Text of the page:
(Editorís Note:Due to a painful, but entirely foreseeable zipper-related injury, Dirk Diggler was unable to file his column for today.In its place, we offer you the insights of BL2 Rallymaster Eddie James on the sweet science of route planning.Please join us in wishing Dirk a speedy extraction and complete recovery.)

 

Ask Dirk Diggler! #4
From the notes of Rallymaster Eddie James
Name of area deleted.
20 June 2000


One of the really fun things to me about setting up a rally is that it is entirely the responsibility of the rally master to make the ride as fun as possible, while at the same time throwing in all the twists and turns that he can in the surroundings of the bonus locations to be visited. One of the ways that appeal to me about this is the fun in sending riders someplace that they'd like to go anyway (or have at least heard about).  The twists can come from the way the ride is structured to make the riders A) decide which of the bonuses to go to, and B) then have lots of time to agonize over whether or not they made the right decision "back there."

Here's an example: The riders have to choose between the route to the Statue
of Liberty or the route that goes to the Washington Monument.  Throw in a
couple of parallel bonuses and the riders have a dilemma ...do I take the S.O.L
route with the bonus routes (that will take longer because of the boat ride out
to the statue) that comes out to 3000 points, or do I take the "easier" Wash.
Mon. route that takes less time but only earns 2500 points? If I do the SOL, I
could be in first place--or if I get caught in traffic, or slowed up
somewhere--I could be time-barred. And what if I go to the Wash. Mon. and no one
else is there?? Then have  I've played it too conservatively and now I'm so far
down it's gonna be hard to finish above mid-pack?
And is Washington D.C. really "easier" to get to, anyway...??

Whoever said 50% of this game is 80% mental wasn't kidding.

Now get back to the fun places part....add into the mix bonuses like Disney
World, New Orleans, Graceland, a few Jeffrey Dahmer murder sites and Mt.
Rushmore, and suddenly you've got a whole new mind set. "Hey, I've always wanted
to go there," the rider thinks. "This is great!" ...except for the fact that they're going to
be in a hurry when they get there. Suddenly, the Magic Kingdom really sucks when
you're stuck in the line for "It's a Small World" for 2 hours.  All you want to do is get the hell
away from there and never go back. Knowing that I've got a part in wrecking vacation plans for
years to come is my pay, and I'll cash that check gladly.

On the flip side, a rally master can build lots of good surprises into a rally
as well. I really enjoy knowing the surprises that riders will "discover" on
their rides.  Here's an example:  find the coolest, most spectacular scenery
road ever. Let's say it's Hwy. 111. A wonderful surprise can be built in simply
by establishing 2 bonus locations --one near each end of Hwy. 111 -- leaving the
riders to "decide" for themselves that this Hwy. 111 is the best way to get from
one bonus to the other. Once they get there, they discover what a treat this
road is, and will frequently tell us how they enjoyed the area so much that they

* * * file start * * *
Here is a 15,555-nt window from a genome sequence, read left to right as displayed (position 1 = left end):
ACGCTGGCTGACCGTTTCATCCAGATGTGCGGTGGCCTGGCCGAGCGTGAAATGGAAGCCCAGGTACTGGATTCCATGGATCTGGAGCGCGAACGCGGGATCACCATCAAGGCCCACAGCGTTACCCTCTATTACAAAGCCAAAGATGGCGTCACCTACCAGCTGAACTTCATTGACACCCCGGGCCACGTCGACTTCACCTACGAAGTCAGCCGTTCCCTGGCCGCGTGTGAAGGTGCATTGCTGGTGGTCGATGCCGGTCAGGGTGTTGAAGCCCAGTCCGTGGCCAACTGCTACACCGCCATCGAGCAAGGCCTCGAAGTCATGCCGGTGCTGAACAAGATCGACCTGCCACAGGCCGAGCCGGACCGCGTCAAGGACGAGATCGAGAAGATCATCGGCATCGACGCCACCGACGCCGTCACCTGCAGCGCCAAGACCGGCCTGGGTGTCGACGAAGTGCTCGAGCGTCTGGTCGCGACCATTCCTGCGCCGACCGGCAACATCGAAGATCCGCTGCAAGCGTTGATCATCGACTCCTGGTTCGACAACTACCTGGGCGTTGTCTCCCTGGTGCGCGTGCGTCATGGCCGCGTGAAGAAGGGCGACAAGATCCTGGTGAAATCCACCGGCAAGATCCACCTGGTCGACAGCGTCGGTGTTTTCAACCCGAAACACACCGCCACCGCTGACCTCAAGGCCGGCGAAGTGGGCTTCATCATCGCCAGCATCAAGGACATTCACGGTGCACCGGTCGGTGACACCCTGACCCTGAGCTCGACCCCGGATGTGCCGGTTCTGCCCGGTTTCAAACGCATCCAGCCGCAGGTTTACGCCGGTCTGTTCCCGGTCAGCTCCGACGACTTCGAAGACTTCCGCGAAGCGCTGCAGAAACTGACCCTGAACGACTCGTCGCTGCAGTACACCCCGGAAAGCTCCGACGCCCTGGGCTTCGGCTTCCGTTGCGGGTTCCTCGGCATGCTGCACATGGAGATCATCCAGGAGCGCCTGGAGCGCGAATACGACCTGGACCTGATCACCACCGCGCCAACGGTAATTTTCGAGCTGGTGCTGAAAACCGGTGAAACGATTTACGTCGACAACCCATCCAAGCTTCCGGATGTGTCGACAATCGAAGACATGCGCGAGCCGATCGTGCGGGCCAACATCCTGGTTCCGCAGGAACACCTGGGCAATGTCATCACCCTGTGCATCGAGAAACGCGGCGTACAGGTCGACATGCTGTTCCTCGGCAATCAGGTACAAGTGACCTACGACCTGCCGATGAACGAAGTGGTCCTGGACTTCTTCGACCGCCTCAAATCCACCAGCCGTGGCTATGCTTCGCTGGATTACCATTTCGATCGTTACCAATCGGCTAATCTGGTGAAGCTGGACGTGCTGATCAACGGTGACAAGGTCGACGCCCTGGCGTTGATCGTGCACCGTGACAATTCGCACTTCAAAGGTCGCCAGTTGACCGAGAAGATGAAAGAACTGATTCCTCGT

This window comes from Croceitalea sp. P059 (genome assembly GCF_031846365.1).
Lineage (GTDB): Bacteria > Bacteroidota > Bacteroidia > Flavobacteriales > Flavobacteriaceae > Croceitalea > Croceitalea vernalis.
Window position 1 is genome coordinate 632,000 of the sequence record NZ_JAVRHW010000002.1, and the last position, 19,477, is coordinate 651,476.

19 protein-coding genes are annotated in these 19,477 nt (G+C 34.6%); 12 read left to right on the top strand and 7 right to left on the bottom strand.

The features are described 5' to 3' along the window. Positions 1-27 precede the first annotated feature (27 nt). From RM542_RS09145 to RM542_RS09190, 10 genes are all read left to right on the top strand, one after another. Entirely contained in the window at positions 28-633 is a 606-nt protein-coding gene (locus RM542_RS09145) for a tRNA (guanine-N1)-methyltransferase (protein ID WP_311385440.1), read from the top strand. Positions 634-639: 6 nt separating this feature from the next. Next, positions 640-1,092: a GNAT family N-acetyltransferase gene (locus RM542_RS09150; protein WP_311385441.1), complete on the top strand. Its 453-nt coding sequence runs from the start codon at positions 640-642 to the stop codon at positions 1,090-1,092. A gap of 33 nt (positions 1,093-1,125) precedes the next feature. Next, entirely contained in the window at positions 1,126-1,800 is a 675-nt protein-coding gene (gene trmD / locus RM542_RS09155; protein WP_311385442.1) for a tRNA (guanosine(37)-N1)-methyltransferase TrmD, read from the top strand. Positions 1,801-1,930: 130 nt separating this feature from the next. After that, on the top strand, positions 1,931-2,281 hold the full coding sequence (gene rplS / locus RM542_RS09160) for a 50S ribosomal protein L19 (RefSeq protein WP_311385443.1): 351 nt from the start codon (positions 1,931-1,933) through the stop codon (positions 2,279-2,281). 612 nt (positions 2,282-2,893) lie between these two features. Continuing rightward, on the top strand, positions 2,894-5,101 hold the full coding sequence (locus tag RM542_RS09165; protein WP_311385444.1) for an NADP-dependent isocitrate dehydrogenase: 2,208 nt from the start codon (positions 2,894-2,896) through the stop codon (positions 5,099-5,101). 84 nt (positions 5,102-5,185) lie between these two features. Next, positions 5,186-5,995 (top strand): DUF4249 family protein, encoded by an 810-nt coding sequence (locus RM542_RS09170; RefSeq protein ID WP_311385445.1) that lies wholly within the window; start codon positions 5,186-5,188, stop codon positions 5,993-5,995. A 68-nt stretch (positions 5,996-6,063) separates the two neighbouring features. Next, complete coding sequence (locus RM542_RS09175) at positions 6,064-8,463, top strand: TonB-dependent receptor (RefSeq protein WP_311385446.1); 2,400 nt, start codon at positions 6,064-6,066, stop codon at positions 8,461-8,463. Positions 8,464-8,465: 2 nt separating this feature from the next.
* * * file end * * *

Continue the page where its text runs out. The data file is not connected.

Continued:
plan to go back on vacation again...(and they might as well--the Magic Kingdom's
out for good now).

It's the rallymaster job to entertain the riders in his event, and I find great
joy in so doing. Can I make something difficult look simple?
Can I disguise a bonus that's simple, making riders second-guess the "real"
thought here? Can I make it as entertaining as possible for the riders involved, so much so
that they'll want to do this again and again and bring new riders along with them?
I feel the last one is the real key to doing this.  The more people that
experience these events and like them, the more they'll tell their friends about
it and they'll want to do it. The more people who do it makes the sport bigger, 
and through competition, better.

Riders tonight have been given out the first routesheet for the Butt Lite Rally.
The parameters:  Leave Ohio at 7am Monday, and arrive in Baton Rouge by 12:59 pm
Tuesday. The bonus options include: The AMA Museum  (0.5 miles away, but doesn't
open until 2 hours after the Rally start time); The Monument to the nutcase who thought
the earth was hollow; Tiger Tail, Tennessee; Robert Johnson's alleged gravesite in
Quito, MS; the statue of you-know-who in Metropolis, and an IBET stop or two
and a couple more surprises.......go figure.

Doing nothing except going straight to Baton Rouge will take the rider 977
miles. The time they'll have before the checkpoint opens is 29 hours.
Piece of cake, you think....that's only a 33 mph average.

To pick up every bonus on this route, you'd have to ride at least 1195 miles,
and you'd spend two hours at the beginning waiting for the first bonus to open.
On the other hand, you'd earn 2927 points, with a potential for another 750
during the rest of the rally for a bonus you could only collect on this leg. Net result
= 3677 total points.

Would this be a good plan?

Are any of these bonuses somehow Laura Ingalls Wilder related?

Are there any other options or route sheets a rider may get tomorrow?

Should a rider not do anything and "save" themselves for later in the rally?

If you do nothing now, could you get so far behind you'll never catch up with
the point leaders??

And where is Elvis??........doesn't he factor into this somehow?

Confused........?? You're in good company.....only you get to sleep in your own bed tonight.
65 of your fellow riders who have paid and planned for the last year don't even
get that.

Pleasant dreams.

email questions about your motorcycle sex life to:  askdirkdiggler@hotmail.com

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